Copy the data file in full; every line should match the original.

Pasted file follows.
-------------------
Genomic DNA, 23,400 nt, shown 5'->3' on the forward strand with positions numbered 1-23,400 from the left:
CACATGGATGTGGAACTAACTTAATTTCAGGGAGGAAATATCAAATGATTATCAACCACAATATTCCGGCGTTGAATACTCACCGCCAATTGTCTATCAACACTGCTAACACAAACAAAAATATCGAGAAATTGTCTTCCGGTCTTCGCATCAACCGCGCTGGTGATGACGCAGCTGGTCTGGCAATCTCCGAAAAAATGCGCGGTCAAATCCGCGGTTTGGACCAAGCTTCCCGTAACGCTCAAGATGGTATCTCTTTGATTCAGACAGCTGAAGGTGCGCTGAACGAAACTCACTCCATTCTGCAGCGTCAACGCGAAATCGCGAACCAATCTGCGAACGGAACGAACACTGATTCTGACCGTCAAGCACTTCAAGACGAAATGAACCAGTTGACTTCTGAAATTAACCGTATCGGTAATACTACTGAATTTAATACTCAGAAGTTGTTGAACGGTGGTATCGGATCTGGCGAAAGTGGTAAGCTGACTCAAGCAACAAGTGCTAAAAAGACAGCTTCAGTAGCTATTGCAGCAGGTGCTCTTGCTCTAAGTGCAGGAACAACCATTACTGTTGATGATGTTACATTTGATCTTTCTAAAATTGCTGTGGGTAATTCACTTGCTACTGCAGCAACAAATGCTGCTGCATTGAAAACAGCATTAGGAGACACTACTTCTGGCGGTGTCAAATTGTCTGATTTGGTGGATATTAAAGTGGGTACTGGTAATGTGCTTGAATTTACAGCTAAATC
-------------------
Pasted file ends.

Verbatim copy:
Genomic DNA, 23,400 nt, shown 5'->3' on the forward strand with positions numbered 1-23,400 from the left:
CACATGGATGTGGAACTAACTTAATTTCAGGGAGGAAATATCAAATGATTATCAACCACAATATTCCGGCGTTGAATACTCACCGCCAATTGTCTATCAACACTGCTAACACAAACAAAAATATCGAGAAATTGTCTTCCGGTCTTCGCATCAACCGCGCTGGTGATGACGCAGCTGGTCTGGCAATCTCCGAAAAAATGCGCGGTCAAATCCGCGGTTTGGACCAAGCTTCCCGTAACGCTCAAGATGGTATCTCTTTGATTCAGACAGCTGAAGGTGCGCTGAACGAAACTCACTCCATTCTGCAGCGTCAACGCGAAATCGCGAACCAATCTGCGAACGGAACGAACACTGATTCTGACCGTCAAGCACTTCAAGACGAAATGAACCAGTTGACTTCTGAAATTAACCGTATCGGTAATACTACTGAATTTAATACTCAGAAGTTGTTGAACGGTGGTATCGGATCTGGCGAAAGTGGTAAGCTGACTCAAGCAACAAGTGCTAAAAAGACAGCTTCAGTAGCTATTGCAGCAGGTGCTCTTGCTCTAAGTGCAGGAACAACCATTACTGTTGATGATGTTACATTTGATCTTTCTAAAATTGCTGTGGGTAATTCACTTGCTACTGCAGCAACAAATGCTGCTGCATTGAAAACAGCATTAGGAGACACTACTTCTGGCGGTGTCAAATTGTCTGATTTGGTGGATATTAAAGTGGGTACTGGTAATGTGCTTGAATTTACAGCTAAATC